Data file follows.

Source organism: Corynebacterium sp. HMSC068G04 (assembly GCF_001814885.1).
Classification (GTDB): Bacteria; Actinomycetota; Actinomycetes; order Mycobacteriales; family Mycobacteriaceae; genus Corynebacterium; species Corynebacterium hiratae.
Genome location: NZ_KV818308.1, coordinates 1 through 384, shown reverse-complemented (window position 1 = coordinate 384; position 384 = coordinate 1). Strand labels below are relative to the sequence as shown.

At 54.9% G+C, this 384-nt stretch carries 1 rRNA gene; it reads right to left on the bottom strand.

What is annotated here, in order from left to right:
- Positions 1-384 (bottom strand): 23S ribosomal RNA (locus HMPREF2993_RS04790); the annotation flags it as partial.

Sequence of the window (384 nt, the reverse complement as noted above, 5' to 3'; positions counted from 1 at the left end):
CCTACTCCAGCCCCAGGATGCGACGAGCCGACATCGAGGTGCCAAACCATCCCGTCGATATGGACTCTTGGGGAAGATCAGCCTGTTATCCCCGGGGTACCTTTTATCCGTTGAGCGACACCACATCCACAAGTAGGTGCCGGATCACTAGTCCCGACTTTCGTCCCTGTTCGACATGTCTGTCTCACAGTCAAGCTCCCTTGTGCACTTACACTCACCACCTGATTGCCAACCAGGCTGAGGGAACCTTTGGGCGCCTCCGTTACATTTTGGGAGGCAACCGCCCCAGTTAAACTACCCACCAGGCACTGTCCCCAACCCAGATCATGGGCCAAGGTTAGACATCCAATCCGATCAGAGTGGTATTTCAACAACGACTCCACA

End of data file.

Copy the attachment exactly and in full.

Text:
Source organism: Corynebacterium sp. HMSC068G04 (assembly GCF_001814885.1).
Classification (GTDB): Bacteria; Actinomycetota; Actinomycetes; order Mycobacteriales; family Mycobacteriaceae; genus Corynebacterium; species Corynebacterium hiratae.
Genome location: NZ_KV818308.1, coordinates 1 through 384, shown reverse-complemented (window position 1 = coordinate 384; position 384 = coordinate 1). Strand labels below are relative to the sequence as shown.

At 54.9% G+C, this 384-nt stretch carries 1 rRNA gene; it reads right to left on the bottom strand.

What is annotated here, in order from left to right:
- Positions 1-384 (bottom strand): 23S ribosomal RNA (locus HMPREF2993_RS04790); the annotation flags it as partial.

Sequence of the window (384 nt, the reverse complement as noted above, 5' to 3'; positions counted from 1 at the left end):
CCTACTCCAGCCCCAGGATGCGACGAGCCGACATCGAGGTGCCAAACCATCCCGTCGATATGGACTCTTGGGGAAGATCAGCCTGTTATCCCCGGGGTACCTTTTATCCGTTGAGCGACACCACATCCACAAGTAGGTGCCGGATCACTAGTCCCGACTTTCGTCCCTGTTCGACATGTCTGTCTCACAGTCAAGCTCCCTTGTGCACTTACACTCACCACCTGATTGCCAACCAGGCTGAGGGAACCTTTGGGCGCCTCCGTTACATTTTGGGAGGCAACCGCCCCAGTTAAACTACCCACCAGGCACTGTCCCCAACCCAGATCATGGGCCAAGGTTAGACATCCAATCCGATCAGAGTGGTATTTCAACAACGACTCCACA